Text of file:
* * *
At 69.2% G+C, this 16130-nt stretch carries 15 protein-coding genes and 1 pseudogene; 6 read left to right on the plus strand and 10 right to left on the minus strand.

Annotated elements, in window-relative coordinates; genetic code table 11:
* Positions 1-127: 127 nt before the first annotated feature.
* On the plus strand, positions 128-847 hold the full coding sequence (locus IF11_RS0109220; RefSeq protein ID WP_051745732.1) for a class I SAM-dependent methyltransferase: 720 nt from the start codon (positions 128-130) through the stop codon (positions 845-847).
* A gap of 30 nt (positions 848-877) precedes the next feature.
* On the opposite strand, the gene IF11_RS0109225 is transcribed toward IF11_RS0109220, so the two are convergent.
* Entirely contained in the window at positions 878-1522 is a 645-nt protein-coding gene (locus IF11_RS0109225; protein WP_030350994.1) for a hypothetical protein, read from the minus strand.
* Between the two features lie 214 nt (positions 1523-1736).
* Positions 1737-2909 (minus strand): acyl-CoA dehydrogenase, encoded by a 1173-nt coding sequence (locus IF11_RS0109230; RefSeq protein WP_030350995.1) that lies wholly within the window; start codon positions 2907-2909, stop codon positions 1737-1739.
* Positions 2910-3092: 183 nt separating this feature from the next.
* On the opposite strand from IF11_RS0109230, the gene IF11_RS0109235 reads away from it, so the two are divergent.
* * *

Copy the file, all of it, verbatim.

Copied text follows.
At 69.2% G+C, this 16130-nt stretch carries 15 protein-coding genes and 1 pseudogene; 6 read left to right on the plus strand and 10 right to left on the minus strand.

Annotated elements, in window-relative coordinates; genetic code table 11:
* Positions 1-127: 127 nt before the first annotated feature.
* On the plus strand, positions 128-847 hold the full coding sequence (locus IF11_RS0109220; RefSeq protein ID WP_051745732.1) for a class I SAM-dependent methyltransferase: 720 nt from the start codon (positions 128-130) through the stop codon (positions 845-847).
* A gap of 30 nt (positions 848-877) precedes the next feature.
* On the opposite strand, the gene IF11_RS0109225 is transcribed toward IF11_RS0109220, so the two are convergent.
* Entirely contained in the window at positions 878-1522 is a 645-nt protein-coding gene (locus IF11_RS0109225; protein WP_030350994.1) for a hypothetical protein, read from the minus strand.
* Between the two features lie 214 nt (positions 1523-1736).
* Positions 1737-2909 (minus strand): acyl-CoA dehydrogenase, encoded by a 1173-nt coding sequence (locus IF11_RS0109230; RefSeq protein WP_030350995.1) that lies wholly within the window; start codon positions 2907-2909, stop codon positions 1737-1739.
* Positions 2910-3092: 183 nt separating this feature from the next.
* On the opposite strand from IF11_RS0109230, the gene IF11_RS0109235 reads away from it, so the two are divergent.